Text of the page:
Whilst a saving of 50% is certainly achievable this is by no means the norm and it would be foolhardy to think one should ‘assume’ that every motor is a potential big energy saver. You do well to think in terms of the 10-20% range for old partially loaded motors – many will deliver more. At Enigin we would rather under promise and over deliver! Remember what most customers are interested in is a robust turn-key solution that will give an acceptable pay-back. We recommend you should be budgeting for a two-year return on investment. You can also add weight to the payback proposition if you can clearly quantify significant improvements in equipment reliability following installation. I remember installing 102 units in a foundry and the Managing Director told us he reckons he got his money back in the first month from significantly reduced maintenance costs and increased production. It helps when assessing the benefits on control technology to think ‘outside the box’, rather than just focusing on what’s going on in the winding of the humble AC Induction motor.
So how does the isentropic effect work: It’s really quite simple, when a motor is running under less than full load it will almost always draw more electrical energy than it needs. Remember one of the basic laws of physics is that energy cannot be created or destroyed. So… the ac Induction motor draws more power than it needs… it can’t send the excess back along the cables again because there is more on the way so it converts into other forms of energy primarily heat, in addition to vibration and noise which is then dissipated.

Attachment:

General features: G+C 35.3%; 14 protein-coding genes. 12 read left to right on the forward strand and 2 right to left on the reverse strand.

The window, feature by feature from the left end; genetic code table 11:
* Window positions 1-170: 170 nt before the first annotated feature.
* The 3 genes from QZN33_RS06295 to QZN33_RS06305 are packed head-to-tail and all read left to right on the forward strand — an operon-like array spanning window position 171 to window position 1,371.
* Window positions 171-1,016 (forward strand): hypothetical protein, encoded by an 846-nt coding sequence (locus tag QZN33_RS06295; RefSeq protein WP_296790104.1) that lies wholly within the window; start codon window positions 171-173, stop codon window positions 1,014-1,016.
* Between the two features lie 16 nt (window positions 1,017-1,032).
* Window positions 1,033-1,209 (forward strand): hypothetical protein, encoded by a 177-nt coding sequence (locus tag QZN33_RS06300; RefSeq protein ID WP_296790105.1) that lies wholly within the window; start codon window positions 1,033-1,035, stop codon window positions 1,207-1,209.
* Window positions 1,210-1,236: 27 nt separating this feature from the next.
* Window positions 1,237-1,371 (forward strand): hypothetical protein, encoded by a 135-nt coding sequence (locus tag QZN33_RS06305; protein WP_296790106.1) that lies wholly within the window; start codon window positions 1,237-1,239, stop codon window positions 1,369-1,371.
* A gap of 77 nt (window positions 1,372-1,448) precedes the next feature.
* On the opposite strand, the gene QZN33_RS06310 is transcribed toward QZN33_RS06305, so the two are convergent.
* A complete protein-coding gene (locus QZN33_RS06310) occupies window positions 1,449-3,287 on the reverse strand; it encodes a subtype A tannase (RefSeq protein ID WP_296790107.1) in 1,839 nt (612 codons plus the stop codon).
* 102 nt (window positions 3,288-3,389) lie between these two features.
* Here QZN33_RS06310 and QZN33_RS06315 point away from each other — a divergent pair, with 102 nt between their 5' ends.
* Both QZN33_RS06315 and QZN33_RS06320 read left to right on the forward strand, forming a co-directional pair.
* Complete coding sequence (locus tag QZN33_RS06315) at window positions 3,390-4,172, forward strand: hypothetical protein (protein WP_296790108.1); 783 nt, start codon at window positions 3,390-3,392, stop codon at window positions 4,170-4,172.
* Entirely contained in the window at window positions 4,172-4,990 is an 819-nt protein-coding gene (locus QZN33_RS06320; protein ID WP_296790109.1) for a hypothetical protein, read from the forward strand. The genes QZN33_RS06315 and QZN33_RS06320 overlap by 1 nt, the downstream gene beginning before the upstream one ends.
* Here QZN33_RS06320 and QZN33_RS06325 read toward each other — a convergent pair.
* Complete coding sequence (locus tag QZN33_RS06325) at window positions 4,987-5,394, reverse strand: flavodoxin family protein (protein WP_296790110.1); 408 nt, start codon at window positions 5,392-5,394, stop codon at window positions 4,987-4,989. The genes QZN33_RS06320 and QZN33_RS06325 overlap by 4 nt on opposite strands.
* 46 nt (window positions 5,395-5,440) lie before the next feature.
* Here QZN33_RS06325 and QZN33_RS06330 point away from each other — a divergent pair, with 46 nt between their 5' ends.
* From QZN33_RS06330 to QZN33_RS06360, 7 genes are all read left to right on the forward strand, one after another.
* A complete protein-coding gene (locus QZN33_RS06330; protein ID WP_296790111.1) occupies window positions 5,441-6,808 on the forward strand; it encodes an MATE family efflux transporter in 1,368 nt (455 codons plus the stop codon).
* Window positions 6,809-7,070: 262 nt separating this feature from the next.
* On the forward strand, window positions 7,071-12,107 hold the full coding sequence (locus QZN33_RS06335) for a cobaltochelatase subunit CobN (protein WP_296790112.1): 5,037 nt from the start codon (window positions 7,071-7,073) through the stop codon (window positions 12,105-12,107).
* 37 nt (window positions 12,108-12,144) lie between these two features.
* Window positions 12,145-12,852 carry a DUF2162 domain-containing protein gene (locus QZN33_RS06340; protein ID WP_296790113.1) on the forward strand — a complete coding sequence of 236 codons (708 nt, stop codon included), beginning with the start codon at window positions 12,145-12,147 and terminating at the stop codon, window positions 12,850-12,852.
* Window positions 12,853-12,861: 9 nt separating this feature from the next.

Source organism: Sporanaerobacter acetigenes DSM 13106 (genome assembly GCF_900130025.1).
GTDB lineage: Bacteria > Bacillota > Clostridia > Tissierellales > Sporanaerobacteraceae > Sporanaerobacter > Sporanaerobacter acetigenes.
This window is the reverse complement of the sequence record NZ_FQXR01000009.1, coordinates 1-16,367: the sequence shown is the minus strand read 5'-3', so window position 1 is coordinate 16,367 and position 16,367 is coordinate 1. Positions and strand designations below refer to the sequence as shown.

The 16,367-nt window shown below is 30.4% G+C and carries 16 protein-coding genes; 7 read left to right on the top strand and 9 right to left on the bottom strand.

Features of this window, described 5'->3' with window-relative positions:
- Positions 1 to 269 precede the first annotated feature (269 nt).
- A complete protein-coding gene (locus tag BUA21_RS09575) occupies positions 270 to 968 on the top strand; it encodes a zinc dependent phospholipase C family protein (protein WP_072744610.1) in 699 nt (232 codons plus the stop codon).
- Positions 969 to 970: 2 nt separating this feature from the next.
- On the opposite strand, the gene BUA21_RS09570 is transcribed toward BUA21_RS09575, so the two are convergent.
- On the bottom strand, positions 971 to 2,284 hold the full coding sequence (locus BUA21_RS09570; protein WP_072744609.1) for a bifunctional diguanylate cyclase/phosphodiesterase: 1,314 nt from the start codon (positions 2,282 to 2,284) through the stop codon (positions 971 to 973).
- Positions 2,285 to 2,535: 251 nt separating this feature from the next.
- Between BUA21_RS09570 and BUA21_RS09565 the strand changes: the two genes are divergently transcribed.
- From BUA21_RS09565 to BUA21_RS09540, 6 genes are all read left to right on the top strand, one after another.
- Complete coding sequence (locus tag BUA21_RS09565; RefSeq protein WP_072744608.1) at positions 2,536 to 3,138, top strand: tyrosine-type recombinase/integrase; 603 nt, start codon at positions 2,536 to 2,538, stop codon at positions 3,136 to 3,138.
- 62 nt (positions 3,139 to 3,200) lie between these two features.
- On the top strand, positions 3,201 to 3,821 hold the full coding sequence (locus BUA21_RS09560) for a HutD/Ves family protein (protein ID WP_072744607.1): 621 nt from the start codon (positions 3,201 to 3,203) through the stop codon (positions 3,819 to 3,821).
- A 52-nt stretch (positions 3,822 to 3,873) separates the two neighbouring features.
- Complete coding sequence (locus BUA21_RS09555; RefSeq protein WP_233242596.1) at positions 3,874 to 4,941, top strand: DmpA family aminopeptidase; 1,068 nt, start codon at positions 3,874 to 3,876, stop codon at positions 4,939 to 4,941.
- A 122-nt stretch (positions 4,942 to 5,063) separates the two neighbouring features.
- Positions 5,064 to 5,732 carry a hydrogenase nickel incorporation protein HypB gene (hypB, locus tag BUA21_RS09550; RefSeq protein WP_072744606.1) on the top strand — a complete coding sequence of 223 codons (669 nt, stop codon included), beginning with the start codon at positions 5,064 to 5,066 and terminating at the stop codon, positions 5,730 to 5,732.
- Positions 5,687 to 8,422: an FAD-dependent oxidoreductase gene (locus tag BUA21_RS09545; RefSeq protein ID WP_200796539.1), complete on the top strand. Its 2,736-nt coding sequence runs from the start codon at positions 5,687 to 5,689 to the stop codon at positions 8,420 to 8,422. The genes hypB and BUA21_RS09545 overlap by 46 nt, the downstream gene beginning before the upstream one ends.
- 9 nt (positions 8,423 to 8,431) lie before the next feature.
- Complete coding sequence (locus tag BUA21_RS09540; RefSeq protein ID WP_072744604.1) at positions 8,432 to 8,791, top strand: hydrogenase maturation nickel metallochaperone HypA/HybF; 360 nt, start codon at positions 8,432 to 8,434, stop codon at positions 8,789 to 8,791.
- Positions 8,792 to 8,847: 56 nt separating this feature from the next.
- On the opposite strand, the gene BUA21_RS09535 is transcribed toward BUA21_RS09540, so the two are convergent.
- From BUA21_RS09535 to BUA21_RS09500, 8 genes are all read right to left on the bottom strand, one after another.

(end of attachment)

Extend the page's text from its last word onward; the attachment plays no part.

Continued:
Motors cause excess power to be consumed for any of the following reasons, or sometimes a combination of them all:
- Variable supply voltage on the National grid.
- Over-sizing of the motors at the design/specification stage.
- Variable duty cycle with no intelligent way of adjusting the power to meet the demand.
- The motor running needlessly when it could be turned off.
- Isentropic efficiency.
On the matter of variable voltage on the National grid here is a question for you. If you took two identical single phase electrical appliances; plugged one in at our offices, which routinely has a measurable voltage of circa 245, and one in some remote parts of Europe where the voltage often drops to circa 210, would they both use the same amount of power (kWh)? Of course not! Kilowatts is derived from an equation which includes ‘volts’. Testing a motor in isolation in a laboratory with and without iMEC can prove the Enigin controller has the ability to dynamically adjust the magnetisation between the stator and the rotor, but it can give an incomplete picture if we are not measuring ALL the relevant electrical parameters at site level (rather than just an appliance of motor) along with other influencing factors which could include ambient temperature where the appliance is located.